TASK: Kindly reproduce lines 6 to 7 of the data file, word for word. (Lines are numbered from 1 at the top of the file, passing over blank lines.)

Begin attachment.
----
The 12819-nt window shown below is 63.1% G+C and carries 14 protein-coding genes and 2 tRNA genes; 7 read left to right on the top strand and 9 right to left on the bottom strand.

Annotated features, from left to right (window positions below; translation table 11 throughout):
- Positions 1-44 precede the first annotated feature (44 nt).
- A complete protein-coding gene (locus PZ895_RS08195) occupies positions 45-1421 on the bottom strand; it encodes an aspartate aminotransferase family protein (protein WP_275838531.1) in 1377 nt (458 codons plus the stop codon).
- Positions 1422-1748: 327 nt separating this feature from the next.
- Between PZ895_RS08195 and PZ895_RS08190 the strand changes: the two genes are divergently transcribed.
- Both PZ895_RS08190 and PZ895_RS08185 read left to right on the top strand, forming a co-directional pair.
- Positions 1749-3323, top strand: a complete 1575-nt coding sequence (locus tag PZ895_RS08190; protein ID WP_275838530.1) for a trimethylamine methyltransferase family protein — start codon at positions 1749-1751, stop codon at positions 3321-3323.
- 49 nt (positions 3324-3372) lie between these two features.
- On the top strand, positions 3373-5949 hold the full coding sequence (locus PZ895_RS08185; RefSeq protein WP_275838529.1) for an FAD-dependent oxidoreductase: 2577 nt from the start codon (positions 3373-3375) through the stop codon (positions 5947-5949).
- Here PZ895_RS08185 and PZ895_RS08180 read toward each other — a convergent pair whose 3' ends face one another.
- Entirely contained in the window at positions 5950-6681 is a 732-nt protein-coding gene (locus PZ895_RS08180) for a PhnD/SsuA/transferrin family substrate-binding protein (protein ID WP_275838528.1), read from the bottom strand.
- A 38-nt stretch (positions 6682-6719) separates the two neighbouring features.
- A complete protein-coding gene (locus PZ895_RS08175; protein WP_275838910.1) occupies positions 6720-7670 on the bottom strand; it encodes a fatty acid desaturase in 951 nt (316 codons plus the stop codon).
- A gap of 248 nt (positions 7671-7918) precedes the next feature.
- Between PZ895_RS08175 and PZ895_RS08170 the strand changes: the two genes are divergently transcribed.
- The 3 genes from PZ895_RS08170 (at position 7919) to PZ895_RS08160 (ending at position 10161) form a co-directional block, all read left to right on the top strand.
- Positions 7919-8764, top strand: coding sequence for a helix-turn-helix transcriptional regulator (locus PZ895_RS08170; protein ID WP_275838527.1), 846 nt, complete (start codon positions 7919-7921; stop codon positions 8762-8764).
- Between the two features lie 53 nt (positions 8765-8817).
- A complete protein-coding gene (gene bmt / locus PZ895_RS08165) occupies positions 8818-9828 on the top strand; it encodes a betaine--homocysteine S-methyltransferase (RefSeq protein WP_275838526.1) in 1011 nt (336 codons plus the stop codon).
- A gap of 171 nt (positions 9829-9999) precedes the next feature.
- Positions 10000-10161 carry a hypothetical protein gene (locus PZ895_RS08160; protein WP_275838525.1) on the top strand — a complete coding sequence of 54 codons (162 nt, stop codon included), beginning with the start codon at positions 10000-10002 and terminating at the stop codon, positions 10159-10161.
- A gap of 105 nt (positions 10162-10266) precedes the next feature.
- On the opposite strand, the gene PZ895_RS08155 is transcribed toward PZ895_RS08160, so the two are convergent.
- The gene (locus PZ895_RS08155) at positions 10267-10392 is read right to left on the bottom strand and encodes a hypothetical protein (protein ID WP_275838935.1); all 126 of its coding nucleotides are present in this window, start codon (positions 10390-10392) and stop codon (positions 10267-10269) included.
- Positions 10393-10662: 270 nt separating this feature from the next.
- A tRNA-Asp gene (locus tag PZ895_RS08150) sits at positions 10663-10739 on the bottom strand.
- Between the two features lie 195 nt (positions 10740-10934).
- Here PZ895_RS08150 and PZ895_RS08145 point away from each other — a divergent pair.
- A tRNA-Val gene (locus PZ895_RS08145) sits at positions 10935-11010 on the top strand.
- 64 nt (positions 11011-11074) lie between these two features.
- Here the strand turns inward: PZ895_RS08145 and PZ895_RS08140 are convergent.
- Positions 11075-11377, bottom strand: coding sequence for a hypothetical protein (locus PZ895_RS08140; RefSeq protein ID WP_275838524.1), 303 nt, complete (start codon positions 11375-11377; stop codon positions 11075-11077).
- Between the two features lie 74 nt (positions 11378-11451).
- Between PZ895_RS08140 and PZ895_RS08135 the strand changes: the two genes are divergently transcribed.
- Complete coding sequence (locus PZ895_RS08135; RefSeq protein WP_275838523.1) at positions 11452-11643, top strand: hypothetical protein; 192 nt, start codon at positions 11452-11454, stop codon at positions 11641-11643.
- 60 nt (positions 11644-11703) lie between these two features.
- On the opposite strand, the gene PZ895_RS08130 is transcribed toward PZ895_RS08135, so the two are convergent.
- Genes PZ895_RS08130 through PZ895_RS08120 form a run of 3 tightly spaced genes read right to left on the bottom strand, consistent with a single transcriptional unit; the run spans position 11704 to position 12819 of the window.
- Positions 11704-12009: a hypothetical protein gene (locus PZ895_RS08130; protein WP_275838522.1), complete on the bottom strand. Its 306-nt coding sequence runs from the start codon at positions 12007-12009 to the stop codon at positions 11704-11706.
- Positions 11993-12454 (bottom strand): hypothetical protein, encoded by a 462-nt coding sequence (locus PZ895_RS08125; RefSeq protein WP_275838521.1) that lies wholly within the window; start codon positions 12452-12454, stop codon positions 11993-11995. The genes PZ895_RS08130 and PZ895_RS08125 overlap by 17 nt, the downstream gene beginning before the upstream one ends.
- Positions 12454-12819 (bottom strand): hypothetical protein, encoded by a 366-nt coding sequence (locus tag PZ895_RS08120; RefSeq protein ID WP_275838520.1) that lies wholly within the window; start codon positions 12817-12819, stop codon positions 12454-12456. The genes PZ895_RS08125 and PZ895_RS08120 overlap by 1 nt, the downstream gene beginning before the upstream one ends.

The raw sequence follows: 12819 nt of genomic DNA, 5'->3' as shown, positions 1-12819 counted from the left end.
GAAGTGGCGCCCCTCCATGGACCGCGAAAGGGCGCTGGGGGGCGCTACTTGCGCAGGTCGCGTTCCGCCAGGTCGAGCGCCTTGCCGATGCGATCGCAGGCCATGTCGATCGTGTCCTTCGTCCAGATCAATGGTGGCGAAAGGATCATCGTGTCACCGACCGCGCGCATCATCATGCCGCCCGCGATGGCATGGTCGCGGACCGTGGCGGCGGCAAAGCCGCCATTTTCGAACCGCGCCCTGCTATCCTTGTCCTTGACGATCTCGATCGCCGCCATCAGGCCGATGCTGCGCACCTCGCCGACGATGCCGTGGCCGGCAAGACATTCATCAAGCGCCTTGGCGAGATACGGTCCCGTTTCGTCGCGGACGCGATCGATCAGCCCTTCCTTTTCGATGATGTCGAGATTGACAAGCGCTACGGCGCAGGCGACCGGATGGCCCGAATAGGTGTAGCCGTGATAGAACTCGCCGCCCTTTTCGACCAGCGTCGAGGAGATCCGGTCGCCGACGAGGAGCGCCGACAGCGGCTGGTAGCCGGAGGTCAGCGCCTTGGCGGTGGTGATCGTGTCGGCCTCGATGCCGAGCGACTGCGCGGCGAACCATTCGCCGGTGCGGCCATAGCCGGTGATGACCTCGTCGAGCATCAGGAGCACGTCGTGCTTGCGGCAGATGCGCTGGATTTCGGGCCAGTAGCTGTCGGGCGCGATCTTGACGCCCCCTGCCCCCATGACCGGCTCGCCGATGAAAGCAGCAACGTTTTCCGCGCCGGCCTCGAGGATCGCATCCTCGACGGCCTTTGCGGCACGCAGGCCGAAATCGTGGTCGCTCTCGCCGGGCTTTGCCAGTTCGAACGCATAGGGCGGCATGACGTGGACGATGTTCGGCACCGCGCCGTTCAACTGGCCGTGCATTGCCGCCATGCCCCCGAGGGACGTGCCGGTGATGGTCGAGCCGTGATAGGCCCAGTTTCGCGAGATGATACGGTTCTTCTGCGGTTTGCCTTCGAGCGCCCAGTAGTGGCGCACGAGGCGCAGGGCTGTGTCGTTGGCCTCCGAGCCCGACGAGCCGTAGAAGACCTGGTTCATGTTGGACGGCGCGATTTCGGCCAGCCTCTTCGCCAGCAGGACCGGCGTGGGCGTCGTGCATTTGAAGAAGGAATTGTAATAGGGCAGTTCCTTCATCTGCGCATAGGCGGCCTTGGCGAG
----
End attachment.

- Between PZ895_RS08195 and PZ895_RS08190 the strand changes: the two genes are divergently transcribed.
- Both PZ895_RS08190 and PZ895_RS08185 read left to right on the top strand, forming a co-directional pair.